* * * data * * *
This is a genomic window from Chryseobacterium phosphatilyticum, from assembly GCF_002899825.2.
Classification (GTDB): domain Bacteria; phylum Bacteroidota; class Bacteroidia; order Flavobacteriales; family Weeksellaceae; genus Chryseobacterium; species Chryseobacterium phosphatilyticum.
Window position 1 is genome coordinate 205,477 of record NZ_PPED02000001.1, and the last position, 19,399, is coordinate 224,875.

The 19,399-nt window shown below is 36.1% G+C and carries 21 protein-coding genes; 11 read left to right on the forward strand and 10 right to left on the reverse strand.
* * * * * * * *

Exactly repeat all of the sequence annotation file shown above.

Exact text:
This is a genomic window from Chryseobacterium phosphatilyticum, from assembly GCF_002899825.2.
Classification (GTDB): domain Bacteria; phylum Bacteroidota; class Bacteroidia; order Flavobacteriales; family Weeksellaceae; genus Chryseobacterium; species Chryseobacterium phosphatilyticum.
Window position 1 is genome coordinate 205,477 of record NZ_PPED02000001.1, and the last position, 19,399, is coordinate 224,875.

The 19,399-nt window shown below is 36.1% G+C and carries 21 protein-coding genes; 11 read left to right on the forward strand and 10 right to left on the reverse strand.